Clean-up crews are scrambling to contain an oil spill from a Greek tanker as it menaces some of Athens’ most popular beaches.
The vessel, Agia Zoni II, was carrying 2,500 tonnes of fuel when it sank off the island of Salamis on Sunday.
Nearby beaches were soiled by the oil, but officials believed it could be contained given mild wind conditions.
Five days on, parts of the slick have drifted miles away to the resort of Glyfada, on the Athens Riviera.
The much-loved beaches of Voula and Vouliagmeni are being threatened by the thick black tide.
Environmental groups have complained that officials bungled their response to the spill, saying it was allowed to spread out of control. The oil spill has caused a political row with all opposition parties accusing the government of failing to recognise the scale of the disaster, while Maritime Minister Nikos Kouroumblis coming under pressure to resign by major opposition party New Democracy (ND). The Piraeus prosecutor has brought criminal charges against those responsible for the Agia Zoni II.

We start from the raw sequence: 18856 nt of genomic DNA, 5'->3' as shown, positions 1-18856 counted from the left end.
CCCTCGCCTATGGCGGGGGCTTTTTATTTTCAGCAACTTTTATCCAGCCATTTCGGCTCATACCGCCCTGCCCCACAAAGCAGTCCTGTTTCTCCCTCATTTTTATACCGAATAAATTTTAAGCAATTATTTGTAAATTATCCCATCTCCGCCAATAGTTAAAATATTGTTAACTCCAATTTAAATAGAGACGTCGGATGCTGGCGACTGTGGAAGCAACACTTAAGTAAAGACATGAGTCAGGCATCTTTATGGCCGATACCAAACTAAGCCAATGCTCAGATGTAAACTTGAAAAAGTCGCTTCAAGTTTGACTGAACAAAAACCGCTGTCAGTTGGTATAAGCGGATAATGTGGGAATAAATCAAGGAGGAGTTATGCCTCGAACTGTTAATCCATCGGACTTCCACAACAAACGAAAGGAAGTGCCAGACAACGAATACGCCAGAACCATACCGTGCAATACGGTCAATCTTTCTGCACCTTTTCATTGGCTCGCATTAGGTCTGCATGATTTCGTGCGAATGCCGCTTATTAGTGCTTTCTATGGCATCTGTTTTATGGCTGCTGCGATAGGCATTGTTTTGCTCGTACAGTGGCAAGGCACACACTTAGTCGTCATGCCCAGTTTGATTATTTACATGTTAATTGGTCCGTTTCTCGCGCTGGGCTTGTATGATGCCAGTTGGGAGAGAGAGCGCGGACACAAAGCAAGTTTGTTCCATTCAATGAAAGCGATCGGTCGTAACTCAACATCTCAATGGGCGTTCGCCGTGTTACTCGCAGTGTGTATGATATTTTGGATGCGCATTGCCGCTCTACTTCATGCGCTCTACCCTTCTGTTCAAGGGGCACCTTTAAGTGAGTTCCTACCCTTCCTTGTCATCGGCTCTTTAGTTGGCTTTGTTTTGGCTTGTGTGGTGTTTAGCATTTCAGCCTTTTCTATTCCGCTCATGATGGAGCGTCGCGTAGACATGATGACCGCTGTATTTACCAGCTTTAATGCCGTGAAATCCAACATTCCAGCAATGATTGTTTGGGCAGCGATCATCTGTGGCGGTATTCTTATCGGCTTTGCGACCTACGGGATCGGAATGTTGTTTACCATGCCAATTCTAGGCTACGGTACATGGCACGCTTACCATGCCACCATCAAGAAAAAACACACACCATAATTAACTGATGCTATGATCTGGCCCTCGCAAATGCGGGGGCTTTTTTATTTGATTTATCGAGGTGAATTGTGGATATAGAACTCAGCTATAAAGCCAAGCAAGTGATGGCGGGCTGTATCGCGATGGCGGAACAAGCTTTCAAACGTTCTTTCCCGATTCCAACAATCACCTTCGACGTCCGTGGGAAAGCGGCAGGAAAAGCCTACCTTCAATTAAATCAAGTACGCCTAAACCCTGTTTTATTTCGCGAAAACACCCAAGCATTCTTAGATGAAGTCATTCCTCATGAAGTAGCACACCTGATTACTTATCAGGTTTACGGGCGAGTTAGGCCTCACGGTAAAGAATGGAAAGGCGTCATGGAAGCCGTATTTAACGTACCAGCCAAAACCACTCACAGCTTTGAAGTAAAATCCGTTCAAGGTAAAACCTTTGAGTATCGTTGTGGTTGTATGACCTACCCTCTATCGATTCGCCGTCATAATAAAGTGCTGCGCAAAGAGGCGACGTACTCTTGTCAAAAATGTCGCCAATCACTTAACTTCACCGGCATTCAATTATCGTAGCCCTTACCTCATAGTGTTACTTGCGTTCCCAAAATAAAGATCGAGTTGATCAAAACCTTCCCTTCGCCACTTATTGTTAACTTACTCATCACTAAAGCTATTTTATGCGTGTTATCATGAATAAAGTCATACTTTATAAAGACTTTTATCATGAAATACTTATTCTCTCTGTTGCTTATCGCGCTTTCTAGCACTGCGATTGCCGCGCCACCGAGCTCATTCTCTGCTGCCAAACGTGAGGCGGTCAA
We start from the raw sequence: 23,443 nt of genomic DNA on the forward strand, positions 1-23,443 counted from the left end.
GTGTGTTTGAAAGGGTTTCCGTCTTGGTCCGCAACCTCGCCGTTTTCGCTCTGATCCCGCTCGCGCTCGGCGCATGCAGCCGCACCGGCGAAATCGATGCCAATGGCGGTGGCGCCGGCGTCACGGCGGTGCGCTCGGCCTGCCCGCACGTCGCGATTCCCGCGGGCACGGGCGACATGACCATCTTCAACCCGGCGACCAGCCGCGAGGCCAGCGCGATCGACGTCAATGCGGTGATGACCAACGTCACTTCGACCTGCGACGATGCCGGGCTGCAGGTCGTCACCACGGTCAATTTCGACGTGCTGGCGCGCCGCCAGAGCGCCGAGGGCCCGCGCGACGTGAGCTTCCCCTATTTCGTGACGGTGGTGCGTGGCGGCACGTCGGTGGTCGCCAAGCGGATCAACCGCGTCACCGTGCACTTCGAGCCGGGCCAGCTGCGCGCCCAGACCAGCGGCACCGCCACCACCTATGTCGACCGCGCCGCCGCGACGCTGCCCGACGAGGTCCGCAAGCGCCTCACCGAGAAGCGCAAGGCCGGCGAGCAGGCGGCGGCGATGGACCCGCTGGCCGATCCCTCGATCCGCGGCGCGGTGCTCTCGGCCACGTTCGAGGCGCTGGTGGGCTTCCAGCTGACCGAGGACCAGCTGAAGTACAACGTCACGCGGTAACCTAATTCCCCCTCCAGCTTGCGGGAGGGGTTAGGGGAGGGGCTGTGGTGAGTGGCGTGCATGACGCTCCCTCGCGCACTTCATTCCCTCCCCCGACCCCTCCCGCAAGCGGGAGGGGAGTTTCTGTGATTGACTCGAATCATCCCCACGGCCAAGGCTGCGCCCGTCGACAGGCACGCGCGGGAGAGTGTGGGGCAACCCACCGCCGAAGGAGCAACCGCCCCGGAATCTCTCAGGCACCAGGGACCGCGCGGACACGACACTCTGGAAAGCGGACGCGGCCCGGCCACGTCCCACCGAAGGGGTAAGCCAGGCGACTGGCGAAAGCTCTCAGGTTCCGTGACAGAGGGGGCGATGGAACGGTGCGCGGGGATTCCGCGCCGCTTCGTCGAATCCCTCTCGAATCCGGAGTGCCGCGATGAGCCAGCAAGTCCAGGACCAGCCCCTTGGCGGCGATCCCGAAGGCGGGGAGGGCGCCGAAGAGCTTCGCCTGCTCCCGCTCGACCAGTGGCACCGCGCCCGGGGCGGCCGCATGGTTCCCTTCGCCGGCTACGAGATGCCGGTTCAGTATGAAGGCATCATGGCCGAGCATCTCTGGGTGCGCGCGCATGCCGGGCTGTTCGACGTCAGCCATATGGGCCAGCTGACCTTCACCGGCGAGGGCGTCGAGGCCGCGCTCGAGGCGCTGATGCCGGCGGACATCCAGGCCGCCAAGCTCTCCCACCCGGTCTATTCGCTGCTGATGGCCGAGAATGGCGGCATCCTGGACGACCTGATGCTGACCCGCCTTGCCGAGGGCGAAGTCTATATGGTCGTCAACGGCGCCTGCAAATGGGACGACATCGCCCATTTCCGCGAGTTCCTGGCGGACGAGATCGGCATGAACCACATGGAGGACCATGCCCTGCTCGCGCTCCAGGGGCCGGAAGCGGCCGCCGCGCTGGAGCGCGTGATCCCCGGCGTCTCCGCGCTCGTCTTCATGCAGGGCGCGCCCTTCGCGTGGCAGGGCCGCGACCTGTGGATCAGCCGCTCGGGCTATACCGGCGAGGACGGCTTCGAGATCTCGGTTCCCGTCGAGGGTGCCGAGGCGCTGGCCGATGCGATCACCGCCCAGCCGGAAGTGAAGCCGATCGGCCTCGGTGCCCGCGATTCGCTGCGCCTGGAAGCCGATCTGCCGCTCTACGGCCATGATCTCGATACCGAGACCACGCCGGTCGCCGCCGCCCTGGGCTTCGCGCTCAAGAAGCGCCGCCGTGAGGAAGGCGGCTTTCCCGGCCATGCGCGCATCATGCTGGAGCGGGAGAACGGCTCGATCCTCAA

WWF Greece expressed dismay that “a country with heavy tankers traffic has proven unable to protect its beaches from an initially small-scale incident”.
“Nobody thought the slick would reach us,” Glyfada mayor Yiorgos Papanikolaou told Skai TV. “If someone had warned us even on Tuesday, we would have taken precautions.”
Conditions could worsen over the weekend in the wake of a forecast mini-heatwave with temperatures expected to reach 38 degrees on Sunday.
Authorities sealed the shipwreck on Tuesday and there was no further spillage, the coastguard said.
Tank trucks are working to clean up the pollution, helped by floating cranes and offshore anti-pollution vessels – including one sent by the EU.
It remains unclear what caused the 45-year-old tanker to sink. Its captain and chief engineer, the only people on board at the time, have both been charged with negligence.